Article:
Error 1052 Column in where clause is ambiguous
When working with programs that pull data from databases, you may occasionally run across different types of errors. Many of them are fixable, specifically if you are coding your own SQL queries. This article describes the '1052 Column in where clause is ambiguous' error and how to correct it.
Correcting the '1052 Column in where clause is ambiguous' error
This type of error occurs when a SQL query is working with more than one table. Our example below is using two tables within an ecommerce program and generates the following error:
Error No: 1052
SELECT COUNT(*) AS total FROM oc_customer c LEFT JOIN oc_address a ON (c.customer_id = a.customer_id) WHERE CONCAT(firstname, ' ', lastname) LIKE '%john%'
What causes the error
The query gives each table an alias, the oc_customer table gets an alias of c and the oc_address table gets an alias of a. This is used to define which table the column is supposed to come from, such as the section of the query c.customer_id = a.customer_id. This is the same as saying oc_customer.customer_id = oc_address.customer_id. There is another section that has column names but the script fails to identify which table to look into, CONCAT(firstname, ' ', lastname). Since both the oc_customer and oc_address tables have columns named firstname and lastname, the server does not know which table to work with, and thus throws the error.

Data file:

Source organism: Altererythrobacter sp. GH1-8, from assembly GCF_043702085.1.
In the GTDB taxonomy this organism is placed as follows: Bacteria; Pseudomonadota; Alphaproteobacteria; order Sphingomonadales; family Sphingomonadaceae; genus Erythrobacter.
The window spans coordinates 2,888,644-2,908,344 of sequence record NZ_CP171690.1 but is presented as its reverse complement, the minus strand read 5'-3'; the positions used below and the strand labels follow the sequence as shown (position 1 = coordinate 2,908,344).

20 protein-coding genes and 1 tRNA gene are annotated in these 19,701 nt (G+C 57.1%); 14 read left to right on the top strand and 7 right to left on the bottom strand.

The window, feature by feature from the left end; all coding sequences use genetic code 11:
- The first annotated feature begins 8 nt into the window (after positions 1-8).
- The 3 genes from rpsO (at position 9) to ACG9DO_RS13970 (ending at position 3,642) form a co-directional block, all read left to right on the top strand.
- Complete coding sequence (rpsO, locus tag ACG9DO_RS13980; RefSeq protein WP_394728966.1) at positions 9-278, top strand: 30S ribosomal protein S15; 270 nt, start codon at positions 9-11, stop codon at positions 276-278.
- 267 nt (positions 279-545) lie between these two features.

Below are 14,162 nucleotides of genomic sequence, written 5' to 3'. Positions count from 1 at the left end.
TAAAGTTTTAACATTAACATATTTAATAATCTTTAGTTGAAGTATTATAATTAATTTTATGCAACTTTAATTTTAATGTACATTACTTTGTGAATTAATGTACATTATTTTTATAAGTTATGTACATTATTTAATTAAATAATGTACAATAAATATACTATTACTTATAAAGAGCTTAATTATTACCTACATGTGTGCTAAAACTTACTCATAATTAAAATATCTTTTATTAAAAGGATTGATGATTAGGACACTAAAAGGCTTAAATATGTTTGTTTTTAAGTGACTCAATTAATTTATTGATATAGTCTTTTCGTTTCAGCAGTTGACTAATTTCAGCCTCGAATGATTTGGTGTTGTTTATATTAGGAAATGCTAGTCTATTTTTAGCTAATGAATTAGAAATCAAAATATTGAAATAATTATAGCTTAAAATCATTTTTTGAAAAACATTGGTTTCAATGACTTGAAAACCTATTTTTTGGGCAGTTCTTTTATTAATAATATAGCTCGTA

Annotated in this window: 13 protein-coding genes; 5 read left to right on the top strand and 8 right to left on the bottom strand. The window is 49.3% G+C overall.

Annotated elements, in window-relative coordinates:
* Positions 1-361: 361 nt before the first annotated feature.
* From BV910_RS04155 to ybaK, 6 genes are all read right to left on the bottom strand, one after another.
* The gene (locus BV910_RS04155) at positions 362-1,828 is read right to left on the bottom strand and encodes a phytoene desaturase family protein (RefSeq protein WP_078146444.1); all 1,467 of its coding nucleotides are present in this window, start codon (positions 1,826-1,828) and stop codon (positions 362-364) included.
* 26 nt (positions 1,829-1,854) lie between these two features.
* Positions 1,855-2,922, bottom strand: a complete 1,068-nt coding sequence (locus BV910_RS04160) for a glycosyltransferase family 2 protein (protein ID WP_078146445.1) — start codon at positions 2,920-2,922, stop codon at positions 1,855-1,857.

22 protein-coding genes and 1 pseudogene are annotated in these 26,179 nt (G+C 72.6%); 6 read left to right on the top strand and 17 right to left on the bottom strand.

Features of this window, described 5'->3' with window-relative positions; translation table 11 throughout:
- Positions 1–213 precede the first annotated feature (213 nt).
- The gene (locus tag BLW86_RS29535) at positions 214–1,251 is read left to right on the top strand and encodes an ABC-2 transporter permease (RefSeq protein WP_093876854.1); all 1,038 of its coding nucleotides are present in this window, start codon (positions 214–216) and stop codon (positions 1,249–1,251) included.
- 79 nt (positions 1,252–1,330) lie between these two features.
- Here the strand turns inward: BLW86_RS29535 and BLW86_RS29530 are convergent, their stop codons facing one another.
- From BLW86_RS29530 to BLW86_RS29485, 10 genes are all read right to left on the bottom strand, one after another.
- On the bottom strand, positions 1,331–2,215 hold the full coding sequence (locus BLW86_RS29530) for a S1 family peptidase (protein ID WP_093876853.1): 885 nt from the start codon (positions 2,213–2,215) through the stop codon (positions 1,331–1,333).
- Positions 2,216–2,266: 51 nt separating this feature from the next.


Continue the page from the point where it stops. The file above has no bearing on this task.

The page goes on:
Fixing the error
To fix this, simply add the tablename or alias for the table you want to work with. If you are writing the query yourself, this is a bit easier to deal with as you will know which table you meant to use. In our example, we should add the alias for the oc_customer table, c, to the column names. Our code snippet would look like this: CONCAT(c.firstname, ' ', c.lastname) making the whole query appear as below.
If you are working with a developer or a professional level program (open source or purchased) you will need to let them know of the error. They will be able to fix the issue in their next release.
The query will now run correctly as it knows which table to work with on all columns.
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